A few thoughts, not in any particular order.
One minor little addendum to HTTPS - the main MitM player being knocked aside are ISPs who have been stripping/inserting ads. This, of course, explains a good bit of Google's/Chrome's efforts to cast all HTTP sites as 'insecure' even when there is nothing particularly important in the connection/stream to secure.
The next major shift is likely to be some version of Elon Musk's 4-thousand-plus low orbit satellite network, if not him, then perhaps Boeing-OneWeb, China, or India. Such a system could severely impact both hard wired and cellular networks.
While they overlap, the Web and the wider Internet are not synonymous. The WWW itself is currently splintered into public, deep, and dark. Plus barriers such as China's 'Great Firewall' mean that networks will likely proliferate with both legal and extralegal connections shifting over time. Various prohibitions will increase the power and value of hackers/crackers and programmers generally. And the penalties for associated misdemeanours.
The techtonic collisions of economic/political/social jurisdictions and corporations will increase in number and severity in battles of C3I (command, control, communication, intelligence) dominance.
SME on the web have increasingly been suffering the WalMart Effect as enterprise sites move into general search results and dominate third party ad spend (for over a decade now). This means that adjustments in offerings, in marketing, and in audience locating are increasingly necessary.
Some intersection of HUD and 3-D portable hologram is likely in the next decade either eliminating or exasperating current multiple device screen display angst. Regardless, in the more near future Progressive Web Apps (now that Apple is onboard with Service Workers in WebKit development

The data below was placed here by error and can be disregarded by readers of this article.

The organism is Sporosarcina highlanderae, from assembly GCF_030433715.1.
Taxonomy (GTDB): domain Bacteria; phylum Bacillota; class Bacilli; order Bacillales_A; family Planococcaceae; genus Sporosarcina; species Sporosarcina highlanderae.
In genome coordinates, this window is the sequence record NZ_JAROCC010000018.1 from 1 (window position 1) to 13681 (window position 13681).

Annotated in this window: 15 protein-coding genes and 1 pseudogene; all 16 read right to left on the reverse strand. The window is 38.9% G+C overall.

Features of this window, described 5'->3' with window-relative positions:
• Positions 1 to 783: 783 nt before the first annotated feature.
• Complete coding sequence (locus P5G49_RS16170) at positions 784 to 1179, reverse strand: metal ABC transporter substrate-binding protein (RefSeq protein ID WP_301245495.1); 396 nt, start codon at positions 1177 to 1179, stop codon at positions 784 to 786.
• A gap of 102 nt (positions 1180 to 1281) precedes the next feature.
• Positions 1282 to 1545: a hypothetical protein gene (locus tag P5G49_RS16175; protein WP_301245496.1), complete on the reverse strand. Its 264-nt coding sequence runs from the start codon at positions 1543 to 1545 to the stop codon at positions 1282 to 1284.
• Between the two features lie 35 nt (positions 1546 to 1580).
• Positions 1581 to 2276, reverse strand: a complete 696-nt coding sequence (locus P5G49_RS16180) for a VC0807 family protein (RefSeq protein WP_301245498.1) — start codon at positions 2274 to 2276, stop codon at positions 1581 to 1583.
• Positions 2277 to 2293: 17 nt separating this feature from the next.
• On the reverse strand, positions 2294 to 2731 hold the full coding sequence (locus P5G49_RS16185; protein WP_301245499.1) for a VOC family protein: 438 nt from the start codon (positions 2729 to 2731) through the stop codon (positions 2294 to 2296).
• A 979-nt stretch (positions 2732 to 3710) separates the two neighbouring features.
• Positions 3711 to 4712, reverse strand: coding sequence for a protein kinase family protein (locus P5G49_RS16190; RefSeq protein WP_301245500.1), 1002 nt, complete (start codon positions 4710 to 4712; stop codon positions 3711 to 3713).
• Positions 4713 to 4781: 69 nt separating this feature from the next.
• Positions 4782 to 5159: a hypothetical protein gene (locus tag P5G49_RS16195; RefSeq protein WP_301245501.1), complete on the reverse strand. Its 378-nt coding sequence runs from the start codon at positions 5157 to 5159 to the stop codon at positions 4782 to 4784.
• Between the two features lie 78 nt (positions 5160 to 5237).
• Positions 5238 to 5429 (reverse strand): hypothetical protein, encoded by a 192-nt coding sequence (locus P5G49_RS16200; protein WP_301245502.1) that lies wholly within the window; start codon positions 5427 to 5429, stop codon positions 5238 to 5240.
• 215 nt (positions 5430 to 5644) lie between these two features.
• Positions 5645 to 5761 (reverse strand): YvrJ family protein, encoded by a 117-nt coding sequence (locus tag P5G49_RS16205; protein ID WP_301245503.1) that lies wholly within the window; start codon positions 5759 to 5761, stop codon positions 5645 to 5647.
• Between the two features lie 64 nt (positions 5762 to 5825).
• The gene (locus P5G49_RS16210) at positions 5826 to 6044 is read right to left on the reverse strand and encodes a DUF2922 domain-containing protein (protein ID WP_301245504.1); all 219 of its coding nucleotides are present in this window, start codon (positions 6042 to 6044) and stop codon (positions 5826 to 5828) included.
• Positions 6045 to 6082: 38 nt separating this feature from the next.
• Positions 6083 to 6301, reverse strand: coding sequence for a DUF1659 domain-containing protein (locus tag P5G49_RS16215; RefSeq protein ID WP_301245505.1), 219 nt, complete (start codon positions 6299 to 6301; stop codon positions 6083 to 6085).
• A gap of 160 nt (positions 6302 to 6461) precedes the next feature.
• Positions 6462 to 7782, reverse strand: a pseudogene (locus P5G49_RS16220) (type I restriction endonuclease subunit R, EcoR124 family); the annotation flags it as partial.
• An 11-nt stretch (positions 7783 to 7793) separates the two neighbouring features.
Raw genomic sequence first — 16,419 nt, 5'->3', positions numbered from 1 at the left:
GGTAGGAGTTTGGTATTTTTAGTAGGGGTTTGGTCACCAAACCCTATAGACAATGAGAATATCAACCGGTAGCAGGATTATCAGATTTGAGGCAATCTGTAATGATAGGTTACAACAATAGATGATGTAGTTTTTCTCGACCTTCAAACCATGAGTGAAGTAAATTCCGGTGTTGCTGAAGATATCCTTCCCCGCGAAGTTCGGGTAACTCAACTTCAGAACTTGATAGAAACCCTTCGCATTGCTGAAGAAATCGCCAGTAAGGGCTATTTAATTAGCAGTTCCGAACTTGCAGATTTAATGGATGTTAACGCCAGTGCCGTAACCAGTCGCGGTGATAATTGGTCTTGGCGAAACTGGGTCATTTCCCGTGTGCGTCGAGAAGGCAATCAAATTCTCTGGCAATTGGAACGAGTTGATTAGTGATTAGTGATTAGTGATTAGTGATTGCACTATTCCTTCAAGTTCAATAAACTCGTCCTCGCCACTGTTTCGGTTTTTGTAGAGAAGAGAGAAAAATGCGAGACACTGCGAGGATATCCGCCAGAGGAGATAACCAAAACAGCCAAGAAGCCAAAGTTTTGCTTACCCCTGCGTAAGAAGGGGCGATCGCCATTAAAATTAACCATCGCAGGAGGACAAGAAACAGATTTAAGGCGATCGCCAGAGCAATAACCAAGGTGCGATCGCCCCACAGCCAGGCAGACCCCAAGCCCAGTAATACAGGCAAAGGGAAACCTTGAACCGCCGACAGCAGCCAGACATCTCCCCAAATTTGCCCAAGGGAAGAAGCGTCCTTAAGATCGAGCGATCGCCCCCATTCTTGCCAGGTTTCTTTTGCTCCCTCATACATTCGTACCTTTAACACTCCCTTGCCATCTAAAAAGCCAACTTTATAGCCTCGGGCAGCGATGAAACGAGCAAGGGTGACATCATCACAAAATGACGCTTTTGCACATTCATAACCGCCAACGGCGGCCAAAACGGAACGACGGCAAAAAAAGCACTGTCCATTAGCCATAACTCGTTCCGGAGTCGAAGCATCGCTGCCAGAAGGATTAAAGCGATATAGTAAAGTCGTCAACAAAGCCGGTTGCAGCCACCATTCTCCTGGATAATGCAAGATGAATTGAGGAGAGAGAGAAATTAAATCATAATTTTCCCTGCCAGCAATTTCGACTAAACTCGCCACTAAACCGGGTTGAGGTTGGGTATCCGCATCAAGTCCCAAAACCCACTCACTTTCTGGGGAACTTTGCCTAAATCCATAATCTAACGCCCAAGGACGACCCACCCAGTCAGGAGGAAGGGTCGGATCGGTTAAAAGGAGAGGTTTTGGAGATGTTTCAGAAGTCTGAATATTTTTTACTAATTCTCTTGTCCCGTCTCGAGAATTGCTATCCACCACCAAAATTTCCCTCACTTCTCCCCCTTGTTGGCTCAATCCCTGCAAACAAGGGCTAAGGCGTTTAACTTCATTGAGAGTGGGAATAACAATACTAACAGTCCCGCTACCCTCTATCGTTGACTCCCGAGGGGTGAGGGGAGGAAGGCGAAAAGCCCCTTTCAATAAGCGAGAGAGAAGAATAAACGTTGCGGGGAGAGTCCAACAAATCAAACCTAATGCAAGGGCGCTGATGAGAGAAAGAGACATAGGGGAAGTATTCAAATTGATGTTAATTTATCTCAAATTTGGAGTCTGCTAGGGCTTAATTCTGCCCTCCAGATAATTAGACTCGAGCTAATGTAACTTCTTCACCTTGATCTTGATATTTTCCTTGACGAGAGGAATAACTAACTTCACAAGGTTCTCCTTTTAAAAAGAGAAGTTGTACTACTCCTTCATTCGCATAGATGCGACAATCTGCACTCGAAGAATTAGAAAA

[webmasterworld.com]) will change - once again - how sites design for and interact with their visitors.
The ridiculous expansion of networking everything just because and without a single thought to security (Hello IoT!) is already running into systems no longer being made or supported and liability claims up the yingyang. I hope that as the ramifications end up in court and impacting bottom lines privacy and security best practices, minimums will begin to be mandated. Amusing that infrastructure security may actually be driven by consumer protection.
Bots are truly something. It is increasingly difficult and complex to separate the 'best' bots from human visitors. Given that one of my differential (direct ad space) selling points is that my ad/af visitor stats are as close to 100% human as possible and not the typical bot-human blend found elsewhere it is critical that I (and my clients) have confidence in not only my methodology/system but also in it's associated false acceptance rate (FAR) and false rejection rate (FRR). Perfection is receding. Rapidly.
---What is not developing is a practical individual user use case. I can theorise some but none are on any horizon I can view at the moment.
Responsive design is pretty much awash at the moment: everyone is 'doing' it by simply using media queries to flow some one (usually desktop) layout. A few have (re)designed from a mobile first perspective that adds bits as viewports increase in size. A very very few are serving not just content differently but actual different content depending on visitor context. Most of this is very 'OR', i.e. one home page content for first time visitors another for returning. A very little is where I see the future of the web: content as personalised as what is known of the visitors context allows. Where not just the layout but the content itself is fluid. Which brings up all sorts of privacy and security and jurisdiction issues. And a whole new backend and expertise until plug-n-play finds a way. And plays hob with ye olde SE query return methodology.